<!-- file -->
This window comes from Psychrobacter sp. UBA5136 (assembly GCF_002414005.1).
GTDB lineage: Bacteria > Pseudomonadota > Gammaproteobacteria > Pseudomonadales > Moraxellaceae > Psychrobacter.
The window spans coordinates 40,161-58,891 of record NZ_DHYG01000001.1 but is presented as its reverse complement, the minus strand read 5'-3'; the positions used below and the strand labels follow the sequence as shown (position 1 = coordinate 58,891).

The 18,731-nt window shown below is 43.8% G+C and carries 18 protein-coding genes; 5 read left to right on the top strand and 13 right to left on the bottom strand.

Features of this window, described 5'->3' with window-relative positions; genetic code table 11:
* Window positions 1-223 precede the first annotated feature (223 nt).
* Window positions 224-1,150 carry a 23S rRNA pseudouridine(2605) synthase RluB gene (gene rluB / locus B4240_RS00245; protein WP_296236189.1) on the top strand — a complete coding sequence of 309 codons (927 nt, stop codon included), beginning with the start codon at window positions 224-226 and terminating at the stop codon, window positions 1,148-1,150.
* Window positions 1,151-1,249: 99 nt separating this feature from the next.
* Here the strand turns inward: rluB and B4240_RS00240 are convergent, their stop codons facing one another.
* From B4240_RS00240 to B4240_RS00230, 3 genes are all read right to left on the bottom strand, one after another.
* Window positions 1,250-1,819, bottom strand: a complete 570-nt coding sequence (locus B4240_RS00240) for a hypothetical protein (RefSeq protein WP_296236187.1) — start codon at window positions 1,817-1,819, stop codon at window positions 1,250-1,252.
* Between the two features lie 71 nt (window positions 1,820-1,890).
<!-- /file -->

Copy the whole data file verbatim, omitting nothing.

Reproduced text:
This window comes from Psychrobacter sp. UBA5136 (assembly GCF_002414005.1).
GTDB lineage: Bacteria > Pseudomonadota > Gammaproteobacteria > Pseudomonadales > Moraxellaceae > Psychrobacter.
The window spans coordinates 40,161-58,891 of record NZ_DHYG01000001.1 but is presented as its reverse complement, the minus strand read 5'-3'; the positions used below and the strand labels follow the sequence as shown (position 1 = coordinate 58,891).

The 18,731-nt window shown below is 43.8% G+C and carries 18 protein-coding genes; 5 read left to right on the top strand and 13 right to left on the bottom strand.

Features of this window, described 5'->3' with window-relative positions; genetic code table 11:
* Window positions 1-223 precede the first annotated feature (223 nt).
* Window positions 224-1,150 carry a 23S rRNA pseudouridine(2605) synthase RluB gene (gene rluB / locus B4240_RS00245; protein WP_296236189.1) on the top strand — a complete coding sequence of 309 codons (927 nt, stop codon included), beginning with the start codon at window positions 224-226 and terminating at the stop codon, window positions 1,148-1,150.
* Window positions 1,151-1,249: 99 nt separating this feature from the next.
* Here the strand turns inward: rluB and B4240_RS00240 are convergent, their stop codons facing one another.
* From B4240_RS00240 to B4240_RS00230, 3 genes are all read right to left on the bottom strand, one after another.
* Window positions 1,250-1,819, bottom strand: a complete 570-nt coding sequence (locus B4240_RS00240) for a hypothetical protein (RefSeq protein WP_296236187.1) — start codon at window positions 1,817-1,819, stop codon at window positions 1,250-1,252.
* Between the two features lie 71 nt (window positions 1,820-1,890).